Today I have been mostly planning holidays. Well, one holiday to be specific, which has been booked on a carpe diem whim and is now shaping up to be something rather special. The catalyst for this trip was, as regular readers of this blog will know, the tragic passing away of a very special person who recently came into our lives. Now, in memory of his adventurous spirit, we are intending to have our very own adventure.
Starting in Hong Kong to celebrate the arrival of 2014, we’ll then fly to the Philippines where I’ll hopefully begin to tick off two items from my newly created bucket list; swimming with whale sharks and diving with sharks. We’re also going to do some trekking through rice terraces, visit a village that suspends its dead in coffins from the side of a cliff and, if time allows, also go to some bat caves and take a zip wire down from the highest bridge in the Philippines (a particularly tough challenge for me due to my fear of heights, but hell, why not. After all, you only live once).
I really couldn’t be more excited. It’s an opportunity to break away from the normal routine and recapture the essence of travelling that I miss so much in my everyday life. It will also no doubt give me a huge amount of inspiration for my writing – something that I’ve felt, much to my immense frustration, has been lacking in recent weeks. It may take a very (very) long time to pay this holiday off but I know it will be worth every penny. Life is for living and it is trips like this that make it feel so much more exhilarating.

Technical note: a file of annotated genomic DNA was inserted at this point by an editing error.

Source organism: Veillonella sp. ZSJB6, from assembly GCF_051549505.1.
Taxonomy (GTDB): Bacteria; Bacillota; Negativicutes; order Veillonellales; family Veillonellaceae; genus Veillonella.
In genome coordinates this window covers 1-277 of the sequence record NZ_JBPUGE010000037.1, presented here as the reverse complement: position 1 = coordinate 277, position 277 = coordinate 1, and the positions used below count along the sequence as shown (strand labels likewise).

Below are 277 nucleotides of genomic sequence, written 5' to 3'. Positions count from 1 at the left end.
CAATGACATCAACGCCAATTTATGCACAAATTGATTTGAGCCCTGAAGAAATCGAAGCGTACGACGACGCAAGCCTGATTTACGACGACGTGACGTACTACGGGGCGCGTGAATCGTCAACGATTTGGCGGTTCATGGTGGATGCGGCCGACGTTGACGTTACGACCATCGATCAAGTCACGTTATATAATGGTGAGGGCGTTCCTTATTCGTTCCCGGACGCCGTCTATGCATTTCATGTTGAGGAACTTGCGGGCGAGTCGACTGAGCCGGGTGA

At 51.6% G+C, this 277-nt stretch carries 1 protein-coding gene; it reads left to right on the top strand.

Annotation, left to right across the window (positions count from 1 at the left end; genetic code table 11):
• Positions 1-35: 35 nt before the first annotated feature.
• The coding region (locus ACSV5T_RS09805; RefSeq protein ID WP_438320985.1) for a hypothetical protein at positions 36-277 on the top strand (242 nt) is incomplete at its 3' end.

Silently he creeps up the gangplank and onto the deck. He circumnavigates the hull, darting behind heavy wooden crates covered in nets that reek of fish guts to avoid being seen by the crew.
He knows not how long he’s been crouching there; long enough to lose sensation in his knees and start to wonder if he’s doing the right thing. He shakes the thought off like a dog shaking its fur after a swim. He thinks of Benjy, lying by the fire, his wet nose resting on his mottled brown paws. His stomach clenches from both homesickness and hunger but he doesn’t falter. He’s made his choice and he must suffer the consequences. He is now a soldier of the sea.
The activity on the deck is building. Men in smart naval uniforms are boarding the ship, lost in important-looking conversation as porters carry their belongings in heavy trunks.The sailors set to work on the rigging, climbing up to the mast head with dexterity and ease, their sinewy bodies glistening with sweat and salt.
Not long now until his maritime adventure will begin. He wonders briefly whether he’ll be missed, if it will occur to his family that he’s set off on a voyage across the seas. He knows he might see pirates and vagabonds; he knows he must be brave.
“Hoist the main sail!” A cry from the captain. “Wait!” A second voice, much closer than the first. “What’s this we have here….?” The tarpaulin shifts and light spills through into his hidey hole. But it’s not the Captain’s face he sees. He blinks. “What the…?”
“Oscar!” His mother’s face looms large above him. “What are you doing? Come down for your tea!”
Oh well, he thinks as he disentangles himself from his blanket (formerly the main sail), there’s always next time…